Pupils stand up to bullies
Emma Knights Schoolchildren from across the county today joined forces to help stamp out bullying.The true impact bullies have on the lives of youngsters was revealed through a series of poems, films, drama and musical numbers that the children shared at the Norfolk launch of national Anti-Bullying Week at Northgate High School, in Dereham.
Schoolchildren from across the county today joined forces to help stamp out bullying.
The true impact bullies have on the lives of youngsters was revealed through a series of poems, films, drama and musical numbers that the children shared at the Norfolk launch of national Anti-Bullying Week at Northgate High School, in Dereham.
The theme this year is Being Different, Belonging Together, and in each performance the youngsters stressed how people should celebrate their differences rather than victimise people for them, and that they should stand up to, and speak out about, those who bully.
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City College Norwich student Ginelle Semper, 18 and whose family are from Trinidad and Tobago, told of how she had been bullied because of her skin colour, and read out a poem, called Nobody Knows, that she had written about her feelings.
She said: “I was bullied in primary school and in high school I was bullied from the start too. The whole year turned against me and they even put worms in my hair. It did not stop until I wrote the poem in year eight and read it out in school. Then they finally accepted me. The launch for anti-bullying week was brilliant. I liked seeing everybody's performances which really stressed how we can help stop bullying.”
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Twins Nathan and James Bowers, 11 and who go to Long Stratton High School, showed a video about how they have been affected by being bullied because they are gypsies.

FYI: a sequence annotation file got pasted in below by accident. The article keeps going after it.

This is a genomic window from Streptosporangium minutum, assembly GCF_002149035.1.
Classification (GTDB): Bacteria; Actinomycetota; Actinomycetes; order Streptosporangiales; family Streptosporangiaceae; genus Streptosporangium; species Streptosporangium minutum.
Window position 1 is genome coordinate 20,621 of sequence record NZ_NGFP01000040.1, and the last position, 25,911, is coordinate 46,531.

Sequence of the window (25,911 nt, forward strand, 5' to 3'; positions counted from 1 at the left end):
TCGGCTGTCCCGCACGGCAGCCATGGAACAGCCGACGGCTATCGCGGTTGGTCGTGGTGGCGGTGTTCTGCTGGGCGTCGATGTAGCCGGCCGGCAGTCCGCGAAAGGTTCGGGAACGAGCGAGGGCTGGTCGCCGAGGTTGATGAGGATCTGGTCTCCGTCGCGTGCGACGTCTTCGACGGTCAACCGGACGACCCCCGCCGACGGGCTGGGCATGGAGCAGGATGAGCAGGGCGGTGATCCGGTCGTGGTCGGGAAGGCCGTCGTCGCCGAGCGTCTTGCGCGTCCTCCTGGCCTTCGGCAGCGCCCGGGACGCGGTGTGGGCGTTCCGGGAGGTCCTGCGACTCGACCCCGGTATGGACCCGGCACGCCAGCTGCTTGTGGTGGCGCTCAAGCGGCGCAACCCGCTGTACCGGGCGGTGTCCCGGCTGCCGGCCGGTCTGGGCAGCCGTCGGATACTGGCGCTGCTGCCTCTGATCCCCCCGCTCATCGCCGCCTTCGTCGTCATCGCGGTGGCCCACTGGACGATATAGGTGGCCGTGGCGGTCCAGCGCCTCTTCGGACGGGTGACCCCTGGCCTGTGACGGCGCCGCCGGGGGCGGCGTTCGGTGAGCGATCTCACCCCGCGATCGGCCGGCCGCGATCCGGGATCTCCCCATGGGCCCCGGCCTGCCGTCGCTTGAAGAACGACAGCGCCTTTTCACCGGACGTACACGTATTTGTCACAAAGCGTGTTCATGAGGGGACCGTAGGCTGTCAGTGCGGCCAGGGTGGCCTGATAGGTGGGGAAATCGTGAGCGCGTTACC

They have both been learning boxing at Norwich Lads ABC to help them combat the bullies and said they want to play with people at school rather than fight with them.
They said: “Since primary school we have been bullied and get pushed around and that is why we started in boxing.
“Sometimes people wait by the doors so when we go outside they can beat us up.
“Being bullied makes us feel scared and want to go home.
“We would like the bullies to leave us alone and leave everybody else alone too, not just travellers, but other people who are being bullied too.”
Also performed at the launch was a new short musical called Kick It Out, from Beyond Image Productions, which addressed issues such as text message and Facebook bullying, peer pressure to start smoking, and being picked on because you are pretty or clever.
Some of the other performances included a piece of drama from Fred Nicholson Special School, in Dereham, a poem called I Am Free Now by youngsters from Freethorpe Community Primary School, rock music from Flegg High School, in Yarmouth, and an anti-bullying drama from Northgate High.
There was also the premiere of a BBC Voices film involving five Norfolk schools called This Is Me, and this film will be shown on the large screen outside Chapelfield Shopping Centre throughout this week.
Rita Adair, specialist senior educational psychologist for Norfolk County Council and Anti-Bullying Alliance eastern regional advisor, said today's impressive performances from pupils across the county demonstrated how youngsters are committed to tackling bullying issues in their schools.
She added: “Bullying touches and affects everybody's lives. It is everybody's responsibility to do something about it whether they are a young person or a parent or teacher.
“And if you are being bullied tell somebody because bullies thrive on secrecy.”